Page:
And it’s awkward, because you’re supposed to be friends. Maybe even good friends.
Adult friendships are hard to navigate, and being friends with people both online and IRL can be complicated. Many friendships will naturally come to an end, but the ebb and flow of friendships — no matter how old — can get quite complicated when social media is involved.
It starts slowly. Maybe you don’t see them as much. Maybe they just never make the time to see you. Maybe you just don’t have much in common anymore.
For whatever reason, you’re just no longer close. They’re not really a part of your life. But, then you look at your phone, and THERE THEY ARE, and you can’t deny the truth that…
And now you know the truth: It’s time to break up with them on the internet. You’re going to have to cut them off online.
You’ve already phased them out in person. And it’s time for the next step.
So, you slowly gather up your courage, brush the dust off your balls and go in for the the kill.
These are the stages you’ll go through.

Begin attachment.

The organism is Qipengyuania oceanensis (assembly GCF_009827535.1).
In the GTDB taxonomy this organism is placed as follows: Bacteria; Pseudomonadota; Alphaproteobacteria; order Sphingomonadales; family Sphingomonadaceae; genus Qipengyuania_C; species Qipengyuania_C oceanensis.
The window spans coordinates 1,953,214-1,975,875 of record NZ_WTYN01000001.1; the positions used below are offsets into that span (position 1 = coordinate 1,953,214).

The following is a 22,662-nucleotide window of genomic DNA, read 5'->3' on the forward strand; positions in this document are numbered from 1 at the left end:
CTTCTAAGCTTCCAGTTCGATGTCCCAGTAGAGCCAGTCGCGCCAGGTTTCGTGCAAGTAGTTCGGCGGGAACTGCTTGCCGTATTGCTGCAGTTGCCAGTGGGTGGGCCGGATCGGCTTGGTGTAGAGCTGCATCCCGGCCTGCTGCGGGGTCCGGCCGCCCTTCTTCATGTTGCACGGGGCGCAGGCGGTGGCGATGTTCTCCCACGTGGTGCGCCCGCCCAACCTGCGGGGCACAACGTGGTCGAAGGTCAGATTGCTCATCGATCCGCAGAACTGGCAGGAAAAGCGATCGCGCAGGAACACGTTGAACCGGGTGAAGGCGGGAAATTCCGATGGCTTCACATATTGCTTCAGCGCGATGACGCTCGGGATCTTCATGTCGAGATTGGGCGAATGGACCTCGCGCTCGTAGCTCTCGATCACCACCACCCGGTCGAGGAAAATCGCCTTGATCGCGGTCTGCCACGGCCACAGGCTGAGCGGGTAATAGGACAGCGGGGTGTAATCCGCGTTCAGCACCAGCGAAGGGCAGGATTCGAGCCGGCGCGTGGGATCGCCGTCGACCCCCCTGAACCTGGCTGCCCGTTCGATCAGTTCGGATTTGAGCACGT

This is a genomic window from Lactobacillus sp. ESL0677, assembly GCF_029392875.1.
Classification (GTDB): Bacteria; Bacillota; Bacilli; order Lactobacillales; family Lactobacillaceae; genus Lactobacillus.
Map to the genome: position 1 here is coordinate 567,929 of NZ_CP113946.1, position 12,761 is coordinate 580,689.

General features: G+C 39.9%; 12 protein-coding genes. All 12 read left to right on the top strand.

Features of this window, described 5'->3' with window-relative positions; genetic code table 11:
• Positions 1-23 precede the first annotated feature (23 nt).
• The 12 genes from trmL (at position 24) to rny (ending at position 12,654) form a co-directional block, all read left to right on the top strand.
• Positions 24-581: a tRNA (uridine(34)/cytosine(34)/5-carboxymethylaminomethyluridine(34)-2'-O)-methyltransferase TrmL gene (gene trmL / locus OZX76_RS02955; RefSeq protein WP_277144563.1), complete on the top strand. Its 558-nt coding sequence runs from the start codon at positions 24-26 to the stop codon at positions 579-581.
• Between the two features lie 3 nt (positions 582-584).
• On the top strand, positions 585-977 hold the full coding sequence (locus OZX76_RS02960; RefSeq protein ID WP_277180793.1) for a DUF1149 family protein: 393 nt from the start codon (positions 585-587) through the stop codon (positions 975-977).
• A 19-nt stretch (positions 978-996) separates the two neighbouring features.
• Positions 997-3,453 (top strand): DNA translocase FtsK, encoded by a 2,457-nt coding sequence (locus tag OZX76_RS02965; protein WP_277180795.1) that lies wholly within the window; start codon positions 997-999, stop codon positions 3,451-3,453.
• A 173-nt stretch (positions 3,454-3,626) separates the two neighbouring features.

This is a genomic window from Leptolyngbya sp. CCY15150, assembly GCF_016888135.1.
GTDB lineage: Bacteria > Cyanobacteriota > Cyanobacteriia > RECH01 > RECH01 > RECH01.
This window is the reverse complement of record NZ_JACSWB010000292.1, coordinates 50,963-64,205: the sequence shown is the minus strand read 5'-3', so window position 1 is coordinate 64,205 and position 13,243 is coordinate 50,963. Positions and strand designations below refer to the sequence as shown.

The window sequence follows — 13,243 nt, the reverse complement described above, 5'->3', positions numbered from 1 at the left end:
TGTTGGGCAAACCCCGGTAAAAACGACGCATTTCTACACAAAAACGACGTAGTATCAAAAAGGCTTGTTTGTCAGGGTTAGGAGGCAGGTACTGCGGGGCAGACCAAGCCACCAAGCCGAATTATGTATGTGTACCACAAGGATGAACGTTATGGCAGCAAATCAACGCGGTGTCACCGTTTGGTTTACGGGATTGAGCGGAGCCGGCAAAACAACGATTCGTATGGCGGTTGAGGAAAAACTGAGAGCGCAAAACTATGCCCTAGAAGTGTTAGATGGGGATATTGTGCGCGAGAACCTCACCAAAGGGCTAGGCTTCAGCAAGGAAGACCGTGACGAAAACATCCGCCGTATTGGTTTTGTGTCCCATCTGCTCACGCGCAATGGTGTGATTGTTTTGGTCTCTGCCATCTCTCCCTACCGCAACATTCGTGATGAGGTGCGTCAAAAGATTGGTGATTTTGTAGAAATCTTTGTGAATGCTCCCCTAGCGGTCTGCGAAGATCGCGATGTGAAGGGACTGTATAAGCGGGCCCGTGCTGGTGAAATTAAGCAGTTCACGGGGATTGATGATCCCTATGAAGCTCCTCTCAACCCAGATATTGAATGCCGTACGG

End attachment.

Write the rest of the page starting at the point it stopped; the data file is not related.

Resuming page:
And it feels so liberating because you no longer have to see all of the #superfun #cocktail parties they haven’t invited you to!
7. The (Probably Drunk) Facebook Unfriend.
This really says something, especially considering you’re still friends with a bunch of people you met at networking events in 2007, but they NEED to KNOW you’re no longer FRIENDS.
And you secretly hope with this, that they’ll immediately message you an be like “What? We’re no longer Facebook friends?” so you can be all like, “We’re not even friends in REAL LIFE.” Boom.
10. The “I BASICALLY HATE YOU” Twitter Block.
If you block someone on Twitter, it’s basically the equivalent of driving by their house and throwing the stuff they’ve left at your house out the window and onto their front lawn in the middle of the night, with a note that says “fuck your shit.”
However, all of this unfriending and unfollowing might mean that your actions may have awkward ramifications, such as:
13. Then, there might also be a “What the fuck is going on?” email they send six months later when they finally realise you’ve deleted them from every single social network.
They’re all like, “I mean, even Google+? Seriously? I DON’T EVEN USE THAT.” And then you’re all like, “NOBODY USES GOOGLE+ BUT THAT’S NOT THE POINT.”
Which then causes…
Unfortunately, this doesn’t make the process of losing a friend any easier, but it does mean that at least you won’t have a reminder of a failed friendship every time you check your feeds.